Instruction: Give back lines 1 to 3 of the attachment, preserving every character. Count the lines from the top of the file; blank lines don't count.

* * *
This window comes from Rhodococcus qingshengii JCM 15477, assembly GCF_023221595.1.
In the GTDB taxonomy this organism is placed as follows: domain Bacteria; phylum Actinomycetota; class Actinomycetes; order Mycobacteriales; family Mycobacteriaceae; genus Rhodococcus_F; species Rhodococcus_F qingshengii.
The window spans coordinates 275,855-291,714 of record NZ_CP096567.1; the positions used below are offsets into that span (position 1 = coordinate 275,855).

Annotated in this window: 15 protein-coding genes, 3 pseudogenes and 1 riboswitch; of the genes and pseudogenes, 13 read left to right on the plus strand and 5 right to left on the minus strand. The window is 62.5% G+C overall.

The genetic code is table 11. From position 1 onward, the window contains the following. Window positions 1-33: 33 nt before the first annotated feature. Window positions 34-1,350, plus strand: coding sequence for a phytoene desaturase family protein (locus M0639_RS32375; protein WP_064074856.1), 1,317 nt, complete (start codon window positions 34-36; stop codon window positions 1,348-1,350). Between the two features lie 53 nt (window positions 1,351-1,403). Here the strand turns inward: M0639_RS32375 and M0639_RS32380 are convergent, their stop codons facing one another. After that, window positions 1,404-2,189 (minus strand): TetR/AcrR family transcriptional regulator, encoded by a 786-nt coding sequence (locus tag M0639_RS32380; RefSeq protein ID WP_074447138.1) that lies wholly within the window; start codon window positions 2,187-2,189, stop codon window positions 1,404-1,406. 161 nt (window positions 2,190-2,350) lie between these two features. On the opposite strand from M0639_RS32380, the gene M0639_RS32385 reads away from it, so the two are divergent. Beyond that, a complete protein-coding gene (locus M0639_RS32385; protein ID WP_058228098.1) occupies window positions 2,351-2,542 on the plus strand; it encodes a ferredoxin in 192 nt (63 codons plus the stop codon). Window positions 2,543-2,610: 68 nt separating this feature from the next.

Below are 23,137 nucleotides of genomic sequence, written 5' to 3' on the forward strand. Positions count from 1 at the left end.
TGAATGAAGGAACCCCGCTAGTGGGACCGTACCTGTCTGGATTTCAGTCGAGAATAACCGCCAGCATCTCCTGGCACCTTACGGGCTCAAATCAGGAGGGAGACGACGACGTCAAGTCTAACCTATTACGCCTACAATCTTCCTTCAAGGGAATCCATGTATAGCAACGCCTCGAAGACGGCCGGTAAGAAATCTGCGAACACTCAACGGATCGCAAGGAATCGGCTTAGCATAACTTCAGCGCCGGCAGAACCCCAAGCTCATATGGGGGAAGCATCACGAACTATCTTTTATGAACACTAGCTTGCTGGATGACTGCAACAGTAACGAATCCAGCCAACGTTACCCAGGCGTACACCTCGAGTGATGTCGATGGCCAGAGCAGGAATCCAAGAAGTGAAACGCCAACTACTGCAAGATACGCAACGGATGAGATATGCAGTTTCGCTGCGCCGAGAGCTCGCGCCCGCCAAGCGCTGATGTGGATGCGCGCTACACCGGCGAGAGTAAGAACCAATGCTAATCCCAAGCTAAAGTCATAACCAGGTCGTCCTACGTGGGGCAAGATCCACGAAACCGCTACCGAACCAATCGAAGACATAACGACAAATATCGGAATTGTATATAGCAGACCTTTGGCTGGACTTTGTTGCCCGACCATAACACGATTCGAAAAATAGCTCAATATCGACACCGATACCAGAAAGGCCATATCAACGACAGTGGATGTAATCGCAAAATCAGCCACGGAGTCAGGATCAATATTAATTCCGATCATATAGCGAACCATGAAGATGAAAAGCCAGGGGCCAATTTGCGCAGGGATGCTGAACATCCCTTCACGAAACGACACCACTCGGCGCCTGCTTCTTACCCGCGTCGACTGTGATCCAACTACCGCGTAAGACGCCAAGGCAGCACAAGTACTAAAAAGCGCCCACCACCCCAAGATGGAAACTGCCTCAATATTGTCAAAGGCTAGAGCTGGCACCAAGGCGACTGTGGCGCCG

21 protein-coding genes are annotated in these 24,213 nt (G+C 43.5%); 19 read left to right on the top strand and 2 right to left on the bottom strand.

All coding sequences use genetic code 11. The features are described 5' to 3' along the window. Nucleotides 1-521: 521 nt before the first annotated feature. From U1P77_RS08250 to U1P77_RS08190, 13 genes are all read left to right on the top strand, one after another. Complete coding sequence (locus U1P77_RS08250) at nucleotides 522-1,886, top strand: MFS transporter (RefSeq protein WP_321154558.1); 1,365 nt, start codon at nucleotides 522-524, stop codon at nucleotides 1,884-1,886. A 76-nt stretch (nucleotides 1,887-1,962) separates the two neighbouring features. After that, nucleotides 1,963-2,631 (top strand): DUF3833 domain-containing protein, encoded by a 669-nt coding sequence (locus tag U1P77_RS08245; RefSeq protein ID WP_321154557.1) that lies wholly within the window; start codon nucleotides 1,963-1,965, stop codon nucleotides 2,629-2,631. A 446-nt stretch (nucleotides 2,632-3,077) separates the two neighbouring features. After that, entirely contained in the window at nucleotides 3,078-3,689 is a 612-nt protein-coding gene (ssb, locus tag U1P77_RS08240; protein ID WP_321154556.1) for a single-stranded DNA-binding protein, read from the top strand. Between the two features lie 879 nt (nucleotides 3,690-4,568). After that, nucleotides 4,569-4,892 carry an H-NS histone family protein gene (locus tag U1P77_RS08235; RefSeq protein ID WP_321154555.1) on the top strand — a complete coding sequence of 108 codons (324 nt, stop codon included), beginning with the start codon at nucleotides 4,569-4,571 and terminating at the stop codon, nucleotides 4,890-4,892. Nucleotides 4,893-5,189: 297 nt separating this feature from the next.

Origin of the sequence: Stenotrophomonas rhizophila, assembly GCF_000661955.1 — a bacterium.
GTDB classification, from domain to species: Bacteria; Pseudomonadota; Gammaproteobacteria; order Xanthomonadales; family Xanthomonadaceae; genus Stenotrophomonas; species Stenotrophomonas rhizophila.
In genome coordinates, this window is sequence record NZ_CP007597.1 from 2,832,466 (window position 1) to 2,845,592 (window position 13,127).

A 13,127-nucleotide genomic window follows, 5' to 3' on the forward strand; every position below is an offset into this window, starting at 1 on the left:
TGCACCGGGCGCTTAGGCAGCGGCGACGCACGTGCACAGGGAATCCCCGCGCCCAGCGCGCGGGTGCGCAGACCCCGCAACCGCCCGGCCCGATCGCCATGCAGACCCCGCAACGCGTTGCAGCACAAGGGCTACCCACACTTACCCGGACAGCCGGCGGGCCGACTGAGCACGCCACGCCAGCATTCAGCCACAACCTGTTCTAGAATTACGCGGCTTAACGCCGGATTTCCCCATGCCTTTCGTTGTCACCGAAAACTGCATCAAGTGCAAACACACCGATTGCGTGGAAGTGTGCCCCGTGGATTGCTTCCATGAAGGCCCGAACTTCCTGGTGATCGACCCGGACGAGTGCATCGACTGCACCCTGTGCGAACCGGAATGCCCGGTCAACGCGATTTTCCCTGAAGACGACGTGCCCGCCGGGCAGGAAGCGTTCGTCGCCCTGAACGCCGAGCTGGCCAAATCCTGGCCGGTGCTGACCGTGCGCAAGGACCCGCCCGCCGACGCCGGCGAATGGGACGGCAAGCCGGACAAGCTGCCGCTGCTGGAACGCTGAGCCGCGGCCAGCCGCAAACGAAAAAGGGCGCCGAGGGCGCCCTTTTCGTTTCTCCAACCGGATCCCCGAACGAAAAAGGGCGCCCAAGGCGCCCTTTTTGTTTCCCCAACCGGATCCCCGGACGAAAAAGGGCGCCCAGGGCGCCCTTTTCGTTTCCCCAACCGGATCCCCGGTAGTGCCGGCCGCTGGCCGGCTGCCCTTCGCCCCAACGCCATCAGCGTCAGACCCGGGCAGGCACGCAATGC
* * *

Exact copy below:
This window comes from Rhodococcus qingshengii JCM 15477, assembly GCF_023221595.1.
In the GTDB taxonomy this organism is placed as follows: domain Bacteria; phylum Actinomycetota; class Actinomycetes; order Mycobacteriales; family Mycobacteriaceae; genus Rhodococcus_F; species Rhodococcus_F qingshengii.
The window spans coordinates 275,855-291,714 of record NZ_CP096567.1; the positions used below are offsets into that span (position 1 = coordinate 275,855).